Of course the present government will argue that Ghana has many new roads and has seen a burst in new businesses.  It is true.  Foreign countries have all taken their share of our IMF loans to construct our roads.  And several multi-nationals have leaped in to enjoy a share of the marvellous returns in communications, mining and banking.  However, the average worker hasn’t felt any surge in their income, rather they remain within 50% of their previous earnings while faced with quadruple cost of living.  And the roads mean as much to those on public transport as the sunset means to the blind.

Also, in the last 8 years, gold has enjoyed an enormous rise in price, more than a 200%.  Ghana is one of the world’s leading suppliers of gold, but the economy nor the people felt any benefits from this upswing.  The same for Cocoa, this base for chocolate has reached an all time high demand, another of Ghana’s major exports, but our farmers are not celebrating greater gains, rather complaining of worse conditions.  And now that we have found oil there are no signs that our own fuel prices might decrease, instead new 5 star hotels are going up to accommodate the upcoming oil-rush.

It is common knowledge that Ghanaians are hospitable, and thus very long suffering.  Yet it doesn’t take a genius to note that even a rubber-band will snap.  Established in history by countless kingdoms, empires and governments, all subjects have a threshold.  Ghana has enjoyed peace at the expense of prosperity for the masses for over 30 years, but never so oppressively as in the last 8 years.   The atmosphere is one of bitter discontent and confusion.  Life has been made almost unbearable and change seems imperative, but what now?  Return to the previous government, whose flag-bearer is offering no real alternatives to our problems, nor inspires the confidence of a leader or choose one of the aspiring smaller Parties, who claim Nkrumah’s legacy, but show no resemblance to him in policy?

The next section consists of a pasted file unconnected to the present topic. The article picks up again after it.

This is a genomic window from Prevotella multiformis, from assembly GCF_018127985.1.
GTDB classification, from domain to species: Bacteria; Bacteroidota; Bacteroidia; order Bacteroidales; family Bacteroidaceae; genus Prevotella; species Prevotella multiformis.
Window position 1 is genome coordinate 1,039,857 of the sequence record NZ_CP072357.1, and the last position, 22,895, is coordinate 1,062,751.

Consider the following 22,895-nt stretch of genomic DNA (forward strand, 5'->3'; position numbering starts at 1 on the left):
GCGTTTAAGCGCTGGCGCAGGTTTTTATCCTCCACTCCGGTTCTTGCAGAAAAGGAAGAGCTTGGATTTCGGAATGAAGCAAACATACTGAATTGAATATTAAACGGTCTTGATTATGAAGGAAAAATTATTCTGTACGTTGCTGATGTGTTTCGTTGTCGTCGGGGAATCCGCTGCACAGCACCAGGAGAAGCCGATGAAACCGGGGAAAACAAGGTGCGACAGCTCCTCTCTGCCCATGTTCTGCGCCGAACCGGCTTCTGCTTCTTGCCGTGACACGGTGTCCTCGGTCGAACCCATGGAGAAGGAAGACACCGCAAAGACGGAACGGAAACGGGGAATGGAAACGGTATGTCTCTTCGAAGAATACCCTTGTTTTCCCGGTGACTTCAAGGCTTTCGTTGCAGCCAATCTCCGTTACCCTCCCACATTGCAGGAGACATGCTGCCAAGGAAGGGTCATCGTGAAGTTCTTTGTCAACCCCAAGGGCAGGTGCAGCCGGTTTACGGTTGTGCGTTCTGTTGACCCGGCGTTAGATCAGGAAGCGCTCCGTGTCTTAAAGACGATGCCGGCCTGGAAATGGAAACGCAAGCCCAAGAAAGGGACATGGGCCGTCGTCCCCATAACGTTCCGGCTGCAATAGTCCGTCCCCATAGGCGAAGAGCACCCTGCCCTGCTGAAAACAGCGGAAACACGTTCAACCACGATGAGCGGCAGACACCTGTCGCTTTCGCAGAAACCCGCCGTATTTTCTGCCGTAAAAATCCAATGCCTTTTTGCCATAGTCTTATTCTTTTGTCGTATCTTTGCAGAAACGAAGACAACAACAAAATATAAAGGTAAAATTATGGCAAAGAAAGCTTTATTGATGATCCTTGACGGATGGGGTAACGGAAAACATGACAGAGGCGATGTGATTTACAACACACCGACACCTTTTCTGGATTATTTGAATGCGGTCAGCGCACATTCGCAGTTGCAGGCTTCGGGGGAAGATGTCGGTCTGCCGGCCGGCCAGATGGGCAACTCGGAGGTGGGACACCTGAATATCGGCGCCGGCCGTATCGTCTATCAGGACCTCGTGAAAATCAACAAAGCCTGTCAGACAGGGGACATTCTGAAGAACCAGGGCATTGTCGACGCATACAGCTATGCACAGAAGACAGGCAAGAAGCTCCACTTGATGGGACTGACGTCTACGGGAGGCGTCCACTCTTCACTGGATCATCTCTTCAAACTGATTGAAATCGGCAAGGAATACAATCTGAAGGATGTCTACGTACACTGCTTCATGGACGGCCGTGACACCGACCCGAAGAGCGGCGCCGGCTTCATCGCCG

It’s all a farce and it has never been more clear that we have been given no real choice at all.  No one is offering to share the wealth of this great nation or to better the lives of its citizens.  No one promises to take our children from under trees, into class rooms in the rural areas, to subsidize the oil that we have sourced right here in our land, to sell our produce at a rate that will insure our farmers thrive and our agriculture sector is protected, to put high tariffs on the shit load of rice and other genetically modified foods imported into the country, to take advantage of our sun to harvest a back-up supply of energy to supplement the growing shortages, or to better manage our abundant water so that we will have large stores available in the event of future crisis.  No one promises to do anything but bullshit the people for four more years!

Future. Never have things looked so bleak, black woman & child a suffer and smile. Dollars nah flow and the cost of living a murder we!  What’s worst, there are no leaders on the horizon, just more puppets and puppeteers. Smells like a revolution.